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  27. Michael Clark (1983). Review of Paul Thom, The Syllogism. [REVIEW] History and Philosophy of Logic.
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  28. Christof Rapp & Philipp BrÜllmann (2008). The Practical Syllogism. Analyses of an Aristotelian Concept. Logical Analysis and History of Philosophy 11.
     
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  29. Maria Rosa Antognazza (2015). The Benefit to Philosophy of the Study of its History. British Journal for the History of Philosophy 23 (1):161-184.
    This paper advances the view that the history of philosophy is both a kind of history and a kind of philosophy. Through a discussion of some examples from epistemology, metaphysics, and the historiography of philosophy, it explores the benefit to philosophy of a deep and broad engagement with its history. It comes to the conclusion that doing history of philosophy is a way to think outside the box (...)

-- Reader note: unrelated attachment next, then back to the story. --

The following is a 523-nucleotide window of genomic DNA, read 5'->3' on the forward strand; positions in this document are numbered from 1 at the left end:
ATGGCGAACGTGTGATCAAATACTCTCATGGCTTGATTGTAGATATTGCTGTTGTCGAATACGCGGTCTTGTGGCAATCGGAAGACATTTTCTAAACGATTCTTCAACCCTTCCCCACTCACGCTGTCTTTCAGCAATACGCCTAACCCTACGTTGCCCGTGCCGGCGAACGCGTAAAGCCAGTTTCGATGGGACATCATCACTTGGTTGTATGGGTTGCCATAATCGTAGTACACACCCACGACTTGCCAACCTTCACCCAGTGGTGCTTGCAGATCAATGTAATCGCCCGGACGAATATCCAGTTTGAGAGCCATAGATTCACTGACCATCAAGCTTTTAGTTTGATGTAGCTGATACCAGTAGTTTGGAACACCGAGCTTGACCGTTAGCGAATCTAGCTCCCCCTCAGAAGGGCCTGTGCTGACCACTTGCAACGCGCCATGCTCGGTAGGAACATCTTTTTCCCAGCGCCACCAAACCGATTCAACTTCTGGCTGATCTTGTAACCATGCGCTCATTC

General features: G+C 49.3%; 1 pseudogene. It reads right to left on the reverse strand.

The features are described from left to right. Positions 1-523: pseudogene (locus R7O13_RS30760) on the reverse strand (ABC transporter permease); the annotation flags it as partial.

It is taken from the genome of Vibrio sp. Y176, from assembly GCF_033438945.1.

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  30.  14
    Joeri Witteveen (forthcoming). Suppressing Synonymy with a Homonym: The Emergence of the Nomenclatural Type Concept in Nineteenth Century Natural History. Journal of the History of Biology.
    ‘Type’ in biology is a polysemous term. In a landmark article, Paul Farber (Journal of the History of Biology 9(1): 93–119, 1976) argued that this deceptively plain term had acquired three different meanings in early nineteenth century natural history alone. ‘Type’ was used in relation to three distinct type concepts, each of them associated with a different set of practices. Important as Farber’s analysis has been for the historiography of natural history, his account conceals (...)
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  31.  14